Marigold and Mint

Seattle, WA

by: Jesse Hom-Dawson

A flower farm and a wine bar might seem like an unlikely pairing, but Marigold and Mint owner Katherine Anderson has created the perfect symbiotic relationship between the two. Anderson grew up gardening in the family backyard, and it eventually led her to start the flower farm in 2008 on a two-acre plot of land parceled off from a large tract her grandfather had bought in the 1950’s by the Snoqualmie River, 30 miles outside of Seattle. “I wanted to be my own boss and I knew I wanted to work with nature,” Anderson says. “Planting is intuitive, and I enjoy the freedom of growing whatever I want.” On the land, she grows both edible and non-edible flowers, including lilacs and apple blossoms in the spring, and marigolds and smokebush in the fall.

Katherine Anderson of Marigold and Mint in Seattle

There is no green house on the property, and all plants are planted from bulbs or seeds, an impressive feat in Washington’s cold weather. In addition to herbs and flowers, Anderson also grows heirloom berries including blackberries and raspberries, which she harvests before they’re ripe and uses them in her flower arrangements. Her seeds are culled from multiple sources, including Seed Savers Exchange, Johnny’s Seeds, and Renee’s Garden Seeds.

Marigold and Mint in Seattle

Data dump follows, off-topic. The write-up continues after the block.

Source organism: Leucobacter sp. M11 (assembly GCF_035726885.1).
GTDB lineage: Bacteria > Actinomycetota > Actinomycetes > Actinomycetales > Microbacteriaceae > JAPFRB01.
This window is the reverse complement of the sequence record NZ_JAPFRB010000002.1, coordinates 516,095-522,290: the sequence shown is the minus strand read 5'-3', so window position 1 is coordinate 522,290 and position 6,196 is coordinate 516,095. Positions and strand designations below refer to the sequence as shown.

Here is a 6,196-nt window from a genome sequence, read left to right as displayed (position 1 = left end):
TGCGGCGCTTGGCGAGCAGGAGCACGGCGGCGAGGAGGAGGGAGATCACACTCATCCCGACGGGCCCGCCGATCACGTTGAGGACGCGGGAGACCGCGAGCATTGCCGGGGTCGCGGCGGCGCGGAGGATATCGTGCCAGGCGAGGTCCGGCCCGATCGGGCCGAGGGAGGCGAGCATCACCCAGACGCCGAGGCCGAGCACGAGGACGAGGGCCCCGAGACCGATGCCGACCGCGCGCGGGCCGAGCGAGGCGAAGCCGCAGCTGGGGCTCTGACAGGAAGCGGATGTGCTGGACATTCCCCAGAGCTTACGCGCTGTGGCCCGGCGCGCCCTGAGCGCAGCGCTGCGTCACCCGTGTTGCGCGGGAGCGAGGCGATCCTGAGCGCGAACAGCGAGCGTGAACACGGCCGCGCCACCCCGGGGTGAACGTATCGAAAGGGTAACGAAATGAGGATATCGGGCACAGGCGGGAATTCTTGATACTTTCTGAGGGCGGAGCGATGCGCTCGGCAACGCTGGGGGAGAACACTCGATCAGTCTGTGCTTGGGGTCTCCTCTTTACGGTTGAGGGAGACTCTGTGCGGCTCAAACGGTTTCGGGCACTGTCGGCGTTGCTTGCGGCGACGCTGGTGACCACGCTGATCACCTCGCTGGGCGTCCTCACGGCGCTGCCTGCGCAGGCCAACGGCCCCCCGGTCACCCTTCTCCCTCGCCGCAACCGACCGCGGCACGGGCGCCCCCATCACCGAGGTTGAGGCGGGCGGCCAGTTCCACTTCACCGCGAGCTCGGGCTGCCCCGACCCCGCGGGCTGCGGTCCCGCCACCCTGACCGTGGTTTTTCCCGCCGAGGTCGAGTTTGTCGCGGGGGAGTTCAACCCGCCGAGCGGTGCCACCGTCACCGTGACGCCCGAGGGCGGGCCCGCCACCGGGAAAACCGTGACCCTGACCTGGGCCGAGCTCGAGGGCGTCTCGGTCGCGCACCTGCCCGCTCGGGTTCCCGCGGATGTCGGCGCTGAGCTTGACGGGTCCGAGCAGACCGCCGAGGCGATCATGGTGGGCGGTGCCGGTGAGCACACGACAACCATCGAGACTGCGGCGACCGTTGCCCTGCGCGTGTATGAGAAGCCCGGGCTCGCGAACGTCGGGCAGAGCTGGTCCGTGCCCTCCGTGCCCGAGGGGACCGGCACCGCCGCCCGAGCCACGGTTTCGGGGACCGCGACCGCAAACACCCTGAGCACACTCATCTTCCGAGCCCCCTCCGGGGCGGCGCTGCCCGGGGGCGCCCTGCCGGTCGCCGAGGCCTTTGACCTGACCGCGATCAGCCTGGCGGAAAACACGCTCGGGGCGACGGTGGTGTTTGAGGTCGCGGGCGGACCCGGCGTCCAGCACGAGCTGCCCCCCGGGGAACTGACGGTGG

Anderson originally sold flowers from the property out of the back of her van to wholesale flower markets, but wanting to be closer to her customers, opened her own flower shop in 2010, Marigold and Mint, in the Melrose Market in Seattle. While that might be enough for some entrepreneurs, Anderson wanted to broaden her horizons even further, and last year she teamed up with James Beard award-winning chef Matt Dillon to open The London Plane, a café/market/flower shop and The Little London Plane, a wine bar, event space, and gift shop featuring local artists, located in the newly-revitalized Pioneer Square district.

Kitchen at the London Plane in Seattle

“Some of what is harvested from the farm will go to other florists, but the majority goes to Marigold and Mint, London Plane, and Dillon’s other restaurants in the area,” Anderson notes. Both The London Plane and The Little London Plane truly embrace the “farm-to-table” ethos, featuring Marigold and Mint’s bounty on their menus, including edible marigolds, lemon verbena, and chamomile, which is used to make not-to-be-missed chamomile ice cream.

While Anderson is happy with Mint and Marigold and the other projects she so deftly juggles, there is still room for growth, and she has ambitious plans for the future: “I love art, especially living art, and I’d like to work on more large-scale floral installations in art galleries or for weddings. There’s also the specialty food goods we sell in the store, like vinegar infused with tarragon from the farm.” She’s also plans to expand the London Plane Larder Share, which combines elements of a high-end CSA box with a monthly subscription box that contains prepared food from the restaurant’s kitchens, sourdough bread baked in-house, wine, flowers and retail goods from the shop.

Tagged in: > > > > > > > > > > > > >